23. 23.

    , & Dissociating verbal and spatial working memory using PET. Cereb. Cortex 6, 11– 20 (1996).

  24. 24.

    , , & Components of verbal working memory: Evidence from neuroimaging. Proc. Natl. Acad. Sci. USA 95, 876– 882 (1998).

  25. 25.

    & Storage and executive processes in the frontal lobes. Science 283, 1657– 1661 (1999).

  26. 26.

    & Neuroimaging analyses of human working memory. Proc. Natl. Acad. Sci. USA 95, 12061 –12068 (1999).

  27. 27.

    & in Analysis of Visual Behavior (eds. Ingle, D. J., Goodale, M. A. & Mansfield, R. J. W.) 549–586 (MIT Press, Cambridge, Massachusetts, 1982).

  28. 28.

    , , & Dissociation of object and spatial processing domains in primate prefrontal cortex. Science 260, 1955– 1957 (1993).

  29. 29.

    & The functional logic of cortical connections. Nature 335, 311–317 (1988).

  30. 30.

    , & Memory fields of neurons in the primate prefrontal cortex. Proc. Natl. Acad. Sci. USA 95, 15008 –15013 (1998).

  31. 31.

    , & Selective representation of relevant information by neurons in the primate prefrontal cortex. Nature 393, 577–579 (1998).

  32. 32.

    , & Integration of what and where in the primate prefrontal cortex. Science 276, 821– 824 (1997).

  33. 33.

    The Prefrontal Cortex: Anatomy, Physiology, and Neuropsychology of the Frontal Lobe (Lippincott-Raven, New York, 1997).

  34. 34.

    , , & Cellular discharge in the dorsolateral prefrontal cortex of the monkey in cognitive tasks. Exp. Neurol. 77, 679–694 (1982).

  35. 35.

    , & Functional MRI studies of spatial and non-spatial working memory. Cognit. Brain Res. 7, 1– 13 (1998).

  36. 36.

    The functional organization of working memory processes within human lateral cortex: the contribution of functional neuroimaging. Eur. J. Neurosci. 9, 1329–1339 ( 1997).

  37. 37.

    Working Memory (Oxford Univ. Press, New York, 1986).

  38. 38.

    & Mental Images in Human Cognition (Elsevier Science, New York, 1991).

  39. 39.

    & The capacity of visual working memory for features and conjunctions. Nature 390, 279–281 (1997).

  40. 40.

    , , , & Neural substrates of fluid reasoning: An fMRI study of neocortical activation during performance of the Raven's Progressive Matrices Test. Cognit. Psychol. 33, 43–63 (1997).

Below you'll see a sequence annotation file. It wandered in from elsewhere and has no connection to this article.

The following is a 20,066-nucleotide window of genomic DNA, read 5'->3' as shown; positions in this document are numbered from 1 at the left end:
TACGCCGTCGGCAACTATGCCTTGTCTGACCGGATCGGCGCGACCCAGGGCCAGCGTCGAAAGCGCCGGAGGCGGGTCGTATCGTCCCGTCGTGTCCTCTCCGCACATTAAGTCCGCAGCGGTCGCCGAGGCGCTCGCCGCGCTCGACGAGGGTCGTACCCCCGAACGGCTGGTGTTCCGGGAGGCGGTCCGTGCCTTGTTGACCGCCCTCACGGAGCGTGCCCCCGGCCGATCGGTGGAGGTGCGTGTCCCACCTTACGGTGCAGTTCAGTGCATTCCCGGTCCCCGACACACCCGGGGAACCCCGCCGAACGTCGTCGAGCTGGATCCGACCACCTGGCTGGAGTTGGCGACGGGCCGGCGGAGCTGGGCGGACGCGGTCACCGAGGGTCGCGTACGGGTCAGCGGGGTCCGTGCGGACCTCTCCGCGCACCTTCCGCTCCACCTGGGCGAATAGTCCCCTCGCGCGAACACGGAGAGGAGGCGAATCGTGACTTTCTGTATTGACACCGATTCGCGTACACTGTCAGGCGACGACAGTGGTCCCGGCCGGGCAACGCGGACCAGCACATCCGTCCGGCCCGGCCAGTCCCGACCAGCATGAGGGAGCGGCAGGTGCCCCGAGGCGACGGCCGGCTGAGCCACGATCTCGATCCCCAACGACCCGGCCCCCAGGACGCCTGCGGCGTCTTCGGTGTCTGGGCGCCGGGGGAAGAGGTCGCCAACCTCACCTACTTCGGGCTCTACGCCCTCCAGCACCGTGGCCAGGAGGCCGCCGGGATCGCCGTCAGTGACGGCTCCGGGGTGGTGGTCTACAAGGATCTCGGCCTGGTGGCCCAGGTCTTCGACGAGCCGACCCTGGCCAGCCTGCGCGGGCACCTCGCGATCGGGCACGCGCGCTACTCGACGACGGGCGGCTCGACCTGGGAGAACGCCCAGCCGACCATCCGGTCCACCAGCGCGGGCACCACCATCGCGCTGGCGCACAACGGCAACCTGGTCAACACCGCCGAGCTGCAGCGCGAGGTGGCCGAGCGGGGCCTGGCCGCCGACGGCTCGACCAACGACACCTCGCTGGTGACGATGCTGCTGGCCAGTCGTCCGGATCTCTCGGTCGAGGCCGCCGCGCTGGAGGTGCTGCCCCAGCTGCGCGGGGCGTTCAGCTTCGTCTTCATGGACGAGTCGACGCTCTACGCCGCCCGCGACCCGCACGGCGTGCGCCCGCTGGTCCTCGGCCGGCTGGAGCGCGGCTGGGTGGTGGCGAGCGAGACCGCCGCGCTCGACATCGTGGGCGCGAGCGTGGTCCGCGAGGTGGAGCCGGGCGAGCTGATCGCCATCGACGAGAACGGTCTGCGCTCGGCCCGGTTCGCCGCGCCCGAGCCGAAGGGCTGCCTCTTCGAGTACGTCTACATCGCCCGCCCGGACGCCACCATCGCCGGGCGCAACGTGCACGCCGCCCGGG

41. 41.

    et al. Neural systems engaged by planning: a PET study of the Tower of London task. Neuropsychologia 34, 515 –526 (1996).

  42. 42.

    , & Fluid intelligence after frontal lobe lesions. Neuropsychologia 33, 261–268 (1995).

  43. 43.

    et al. A system for relational reasoning in human prefrontal cortex. Psychol. Sci. 10, 119– 125 (1999).

  44. 44.

    , , & The seats of reason? An imaging study of deductive and inductive reasoning. Neuroreport 8, 1305–1310 ( 1997).

  45. 45.

    , , , & The role of anterior prefrontal cortex in human cognition. Nature 399, 148–151 (1999).

  46. 46.

    & Self-navigated spiral fMRI: interleaved versus single-shot. Magn. Reson. Med. 39, 361–368 (1995).

  47. 47.

    & Co-Planar Stereotaxic Atlas of the Human Brain (Thieme, Stuttgart, 1988).

  48. 48.

    , , & Comparing functional (PET) images: The assessment of significant change. J. Cereb. Blood Flow Metab. 11, 690– 699 (1991).

Download references

Acknowledgements

This work was supported by grants from the National Institute on Aging and the National Center for Research Resources. V.P. is supported by a NRSA training grant awarded by the National Institutes of Health. The authors thank Mark D'Esposito for comments on earlier drafts of this manuscript.

Author information

Affiliations

  1. Program in Neurosciences, Jordan Hall, Bldg. 420, Stanford University, Stanford, California 94305, USA

    • V. Prabhakaran
    •  & J. D. E. Gabrieli
  2. Dept. of Psychology, Jordan Hall, Bldg. 420, Stanford University, Stanford, California 94305, USA

    • K. Narayanan
    • , Z. Zhao
    •  & J. D. E. Gabrieli

Authors

  1. Search for V. Prabhakaran in:

  2. Search for K. Narayanan in:

  3. Search for Z. Zhao in:

  4. Search for J. D. E. Gabrieli in:

Corresponding author

Correspondence to V. Prabhakaran.

About this article

Publication history

Received

Accepted

Published

DOI

https://doi.org/10.1038/71156

Rights and permissions

To obtain permission to re-use content from this article visit RightsLink.